Modern body armour relies on dense plates of brittle ceramics fracturing under ballistic impact loads to protect personnel from ballistic injuries. The problems with these systems are that they are heavy and that a large proportion of the energy from the projectile is transmitted to the body resulting in blunt force trauma injuries that can be fatal.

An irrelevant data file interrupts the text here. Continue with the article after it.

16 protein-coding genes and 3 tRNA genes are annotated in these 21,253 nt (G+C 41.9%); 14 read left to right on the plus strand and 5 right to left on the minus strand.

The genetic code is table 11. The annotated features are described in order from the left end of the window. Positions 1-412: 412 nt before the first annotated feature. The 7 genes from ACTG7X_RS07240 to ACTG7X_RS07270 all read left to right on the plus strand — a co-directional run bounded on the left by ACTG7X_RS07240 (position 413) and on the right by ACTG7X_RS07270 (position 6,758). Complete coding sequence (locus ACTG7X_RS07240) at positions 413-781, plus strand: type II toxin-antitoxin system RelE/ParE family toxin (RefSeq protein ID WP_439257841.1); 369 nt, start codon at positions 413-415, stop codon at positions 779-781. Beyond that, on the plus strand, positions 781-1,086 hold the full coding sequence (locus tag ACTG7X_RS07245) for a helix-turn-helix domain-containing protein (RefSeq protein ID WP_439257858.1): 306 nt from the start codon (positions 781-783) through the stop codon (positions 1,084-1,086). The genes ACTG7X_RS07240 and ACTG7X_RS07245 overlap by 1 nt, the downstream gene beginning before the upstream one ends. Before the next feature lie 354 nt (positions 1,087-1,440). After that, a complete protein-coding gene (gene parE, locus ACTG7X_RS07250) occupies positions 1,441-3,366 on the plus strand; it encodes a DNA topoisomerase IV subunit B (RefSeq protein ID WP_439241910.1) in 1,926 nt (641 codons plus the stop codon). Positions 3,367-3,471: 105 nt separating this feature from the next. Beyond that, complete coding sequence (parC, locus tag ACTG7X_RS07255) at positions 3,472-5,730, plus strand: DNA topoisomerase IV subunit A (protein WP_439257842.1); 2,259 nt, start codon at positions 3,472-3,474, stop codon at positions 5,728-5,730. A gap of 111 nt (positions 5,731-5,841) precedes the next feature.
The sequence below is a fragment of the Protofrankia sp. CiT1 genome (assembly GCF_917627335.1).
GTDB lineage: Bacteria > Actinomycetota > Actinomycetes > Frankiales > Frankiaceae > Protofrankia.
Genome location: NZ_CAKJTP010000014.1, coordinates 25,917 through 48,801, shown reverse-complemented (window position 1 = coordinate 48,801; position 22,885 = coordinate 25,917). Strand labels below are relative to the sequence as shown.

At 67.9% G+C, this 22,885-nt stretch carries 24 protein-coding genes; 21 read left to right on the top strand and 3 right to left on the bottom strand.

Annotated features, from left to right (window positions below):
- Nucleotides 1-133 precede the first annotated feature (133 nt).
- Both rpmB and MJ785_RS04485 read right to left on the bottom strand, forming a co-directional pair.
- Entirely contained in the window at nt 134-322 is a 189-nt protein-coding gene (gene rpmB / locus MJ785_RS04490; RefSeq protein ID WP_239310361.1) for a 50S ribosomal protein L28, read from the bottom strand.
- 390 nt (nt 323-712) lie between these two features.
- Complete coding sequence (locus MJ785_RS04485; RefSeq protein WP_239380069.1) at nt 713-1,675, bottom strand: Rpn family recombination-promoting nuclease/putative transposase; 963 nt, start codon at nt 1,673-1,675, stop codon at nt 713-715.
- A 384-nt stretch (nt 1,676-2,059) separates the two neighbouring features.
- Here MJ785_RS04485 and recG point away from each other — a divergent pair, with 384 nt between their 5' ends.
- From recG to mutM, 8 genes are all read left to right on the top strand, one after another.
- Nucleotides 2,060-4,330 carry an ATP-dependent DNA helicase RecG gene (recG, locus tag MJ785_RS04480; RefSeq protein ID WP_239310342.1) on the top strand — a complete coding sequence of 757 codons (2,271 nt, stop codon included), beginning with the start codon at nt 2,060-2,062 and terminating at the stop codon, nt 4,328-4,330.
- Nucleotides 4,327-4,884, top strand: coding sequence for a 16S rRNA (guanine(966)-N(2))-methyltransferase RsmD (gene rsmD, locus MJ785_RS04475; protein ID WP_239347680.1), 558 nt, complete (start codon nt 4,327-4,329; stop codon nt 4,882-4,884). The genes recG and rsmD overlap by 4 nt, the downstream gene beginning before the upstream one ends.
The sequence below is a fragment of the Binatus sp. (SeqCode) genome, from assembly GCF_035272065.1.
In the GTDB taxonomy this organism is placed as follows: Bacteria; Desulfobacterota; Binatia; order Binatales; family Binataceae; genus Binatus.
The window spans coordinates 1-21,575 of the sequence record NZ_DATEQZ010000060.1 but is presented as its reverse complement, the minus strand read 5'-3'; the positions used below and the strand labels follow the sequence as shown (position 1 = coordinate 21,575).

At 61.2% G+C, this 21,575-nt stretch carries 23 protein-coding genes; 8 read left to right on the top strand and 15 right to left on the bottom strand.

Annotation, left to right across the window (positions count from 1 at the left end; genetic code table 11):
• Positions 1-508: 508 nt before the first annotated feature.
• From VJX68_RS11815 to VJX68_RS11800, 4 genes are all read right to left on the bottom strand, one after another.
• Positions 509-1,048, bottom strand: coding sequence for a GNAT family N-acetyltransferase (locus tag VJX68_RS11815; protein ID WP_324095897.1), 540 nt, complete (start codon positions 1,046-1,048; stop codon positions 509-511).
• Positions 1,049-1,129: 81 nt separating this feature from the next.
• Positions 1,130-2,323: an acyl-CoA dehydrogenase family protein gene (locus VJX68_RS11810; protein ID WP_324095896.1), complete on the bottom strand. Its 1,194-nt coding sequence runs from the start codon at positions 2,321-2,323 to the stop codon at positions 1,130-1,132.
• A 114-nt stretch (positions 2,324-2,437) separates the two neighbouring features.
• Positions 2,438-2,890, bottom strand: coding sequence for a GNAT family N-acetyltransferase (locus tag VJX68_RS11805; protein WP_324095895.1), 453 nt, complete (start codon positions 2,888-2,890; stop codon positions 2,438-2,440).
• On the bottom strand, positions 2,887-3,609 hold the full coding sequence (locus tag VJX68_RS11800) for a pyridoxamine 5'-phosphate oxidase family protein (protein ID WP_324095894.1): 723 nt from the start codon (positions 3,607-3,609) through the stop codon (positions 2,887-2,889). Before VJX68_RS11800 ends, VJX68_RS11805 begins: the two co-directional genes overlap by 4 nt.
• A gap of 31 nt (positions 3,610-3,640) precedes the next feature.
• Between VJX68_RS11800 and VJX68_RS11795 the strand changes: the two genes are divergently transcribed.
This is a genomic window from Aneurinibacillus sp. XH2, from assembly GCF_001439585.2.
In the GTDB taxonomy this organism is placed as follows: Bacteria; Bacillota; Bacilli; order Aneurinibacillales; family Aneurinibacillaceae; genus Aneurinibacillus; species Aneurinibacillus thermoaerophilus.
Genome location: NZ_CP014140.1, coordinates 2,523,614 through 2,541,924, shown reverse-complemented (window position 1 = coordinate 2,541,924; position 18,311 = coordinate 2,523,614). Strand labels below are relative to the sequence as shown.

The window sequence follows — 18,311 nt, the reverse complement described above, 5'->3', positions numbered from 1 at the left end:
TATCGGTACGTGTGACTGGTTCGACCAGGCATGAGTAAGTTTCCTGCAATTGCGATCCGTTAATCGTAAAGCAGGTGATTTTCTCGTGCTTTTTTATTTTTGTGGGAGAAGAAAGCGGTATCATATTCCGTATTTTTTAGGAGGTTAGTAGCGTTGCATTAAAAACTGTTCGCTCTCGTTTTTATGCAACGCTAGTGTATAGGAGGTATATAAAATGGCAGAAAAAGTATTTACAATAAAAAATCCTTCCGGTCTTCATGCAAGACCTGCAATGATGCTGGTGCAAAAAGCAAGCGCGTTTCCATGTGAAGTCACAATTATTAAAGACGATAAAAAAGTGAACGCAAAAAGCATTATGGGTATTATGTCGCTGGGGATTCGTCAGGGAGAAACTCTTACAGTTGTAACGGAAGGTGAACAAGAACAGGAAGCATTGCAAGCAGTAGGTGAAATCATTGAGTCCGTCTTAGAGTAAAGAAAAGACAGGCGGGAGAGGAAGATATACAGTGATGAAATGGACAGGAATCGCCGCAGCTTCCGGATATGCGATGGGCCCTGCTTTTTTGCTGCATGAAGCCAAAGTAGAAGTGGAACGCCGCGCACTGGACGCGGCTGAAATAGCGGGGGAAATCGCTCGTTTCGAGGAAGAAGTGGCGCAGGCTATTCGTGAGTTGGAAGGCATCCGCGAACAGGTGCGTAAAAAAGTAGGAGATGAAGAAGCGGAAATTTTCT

This project aims to build on existing ACCIS research by experimentally testing a promising geometry of ceramic platelets in an arrangement similar to that observed in nacre, an impact resistant material found in nature. An additive layer manufacturing process is employed to simplify the production of the complex geometry used by the ceramic platelets. Impact tests are used to investigate the performance of the design and determine its suitability as a new design philosophy for impact resistant body armour.